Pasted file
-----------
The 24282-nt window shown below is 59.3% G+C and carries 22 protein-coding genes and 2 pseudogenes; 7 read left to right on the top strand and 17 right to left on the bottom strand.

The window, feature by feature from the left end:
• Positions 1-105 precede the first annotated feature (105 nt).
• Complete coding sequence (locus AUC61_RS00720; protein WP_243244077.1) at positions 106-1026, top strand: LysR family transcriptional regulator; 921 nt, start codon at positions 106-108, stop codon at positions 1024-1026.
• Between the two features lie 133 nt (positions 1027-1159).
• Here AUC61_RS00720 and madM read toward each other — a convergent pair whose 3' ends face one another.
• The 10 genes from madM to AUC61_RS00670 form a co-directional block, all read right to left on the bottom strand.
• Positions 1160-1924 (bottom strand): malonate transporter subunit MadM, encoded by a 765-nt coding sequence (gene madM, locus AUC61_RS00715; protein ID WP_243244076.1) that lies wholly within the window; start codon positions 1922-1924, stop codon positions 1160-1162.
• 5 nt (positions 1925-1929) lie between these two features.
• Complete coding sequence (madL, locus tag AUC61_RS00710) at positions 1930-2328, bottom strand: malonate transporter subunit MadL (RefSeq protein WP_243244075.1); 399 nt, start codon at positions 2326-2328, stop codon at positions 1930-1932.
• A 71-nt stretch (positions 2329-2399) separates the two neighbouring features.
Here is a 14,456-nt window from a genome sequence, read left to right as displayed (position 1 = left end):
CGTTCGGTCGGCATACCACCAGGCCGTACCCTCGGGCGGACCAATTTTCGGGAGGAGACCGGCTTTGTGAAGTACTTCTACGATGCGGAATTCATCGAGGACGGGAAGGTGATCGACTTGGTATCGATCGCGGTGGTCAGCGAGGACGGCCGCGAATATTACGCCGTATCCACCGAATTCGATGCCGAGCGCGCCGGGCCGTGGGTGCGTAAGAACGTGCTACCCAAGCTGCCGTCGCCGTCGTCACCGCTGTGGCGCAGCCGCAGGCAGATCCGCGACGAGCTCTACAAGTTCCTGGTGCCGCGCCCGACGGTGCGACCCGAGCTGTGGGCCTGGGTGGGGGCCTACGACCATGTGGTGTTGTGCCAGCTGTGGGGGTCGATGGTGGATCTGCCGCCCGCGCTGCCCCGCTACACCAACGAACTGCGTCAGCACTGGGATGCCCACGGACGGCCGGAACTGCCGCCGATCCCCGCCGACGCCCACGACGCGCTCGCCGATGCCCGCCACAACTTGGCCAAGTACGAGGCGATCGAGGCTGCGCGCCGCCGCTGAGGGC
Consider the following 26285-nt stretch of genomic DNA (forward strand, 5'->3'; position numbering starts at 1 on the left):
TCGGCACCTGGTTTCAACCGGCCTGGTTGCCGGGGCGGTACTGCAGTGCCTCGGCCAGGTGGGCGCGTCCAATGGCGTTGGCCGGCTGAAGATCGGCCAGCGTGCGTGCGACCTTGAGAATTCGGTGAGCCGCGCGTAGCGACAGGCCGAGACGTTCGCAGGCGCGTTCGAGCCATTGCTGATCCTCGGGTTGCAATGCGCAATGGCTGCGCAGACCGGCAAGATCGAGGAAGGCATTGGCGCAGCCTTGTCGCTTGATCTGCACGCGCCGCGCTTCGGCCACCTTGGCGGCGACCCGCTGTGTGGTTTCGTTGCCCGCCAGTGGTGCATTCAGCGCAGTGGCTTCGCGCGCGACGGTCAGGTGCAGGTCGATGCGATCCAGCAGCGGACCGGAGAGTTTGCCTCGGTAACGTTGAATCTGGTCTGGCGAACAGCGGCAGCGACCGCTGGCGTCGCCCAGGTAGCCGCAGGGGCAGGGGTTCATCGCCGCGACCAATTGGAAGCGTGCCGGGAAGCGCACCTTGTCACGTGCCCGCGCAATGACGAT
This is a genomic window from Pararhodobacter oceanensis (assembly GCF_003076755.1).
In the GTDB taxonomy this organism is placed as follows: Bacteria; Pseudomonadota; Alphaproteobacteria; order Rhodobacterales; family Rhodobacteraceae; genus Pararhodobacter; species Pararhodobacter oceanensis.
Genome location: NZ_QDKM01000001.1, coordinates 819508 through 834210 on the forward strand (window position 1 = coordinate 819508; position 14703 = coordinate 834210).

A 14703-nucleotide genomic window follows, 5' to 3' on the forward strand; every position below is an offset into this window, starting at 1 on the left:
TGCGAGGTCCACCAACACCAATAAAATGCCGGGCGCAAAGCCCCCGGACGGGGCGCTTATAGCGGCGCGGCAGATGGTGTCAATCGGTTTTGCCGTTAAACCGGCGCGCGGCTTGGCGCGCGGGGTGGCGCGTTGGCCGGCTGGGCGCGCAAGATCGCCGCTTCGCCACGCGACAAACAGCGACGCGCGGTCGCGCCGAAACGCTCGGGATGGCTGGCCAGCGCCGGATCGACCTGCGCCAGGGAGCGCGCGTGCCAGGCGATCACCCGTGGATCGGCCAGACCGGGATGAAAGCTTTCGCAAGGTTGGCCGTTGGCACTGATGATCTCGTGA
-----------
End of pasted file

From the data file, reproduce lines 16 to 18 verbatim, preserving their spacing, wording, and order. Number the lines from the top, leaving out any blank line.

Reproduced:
This is a genomic window from Pararhodobacter oceanensis (assembly GCF_003076755.1).
In the GTDB taxonomy this organism is placed as follows: Bacteria; Pseudomonadota; Alphaproteobacteria; order Rhodobacterales; family Rhodobacteraceae; genus Pararhodobacter; species Pararhodobacter oceanensis.
Genome location: NZ_QDKM01000001.1, coordinates 819508 through 834210 on the forward strand (window position 1 = coordinate 819508; position 14703 = coordinate 834210).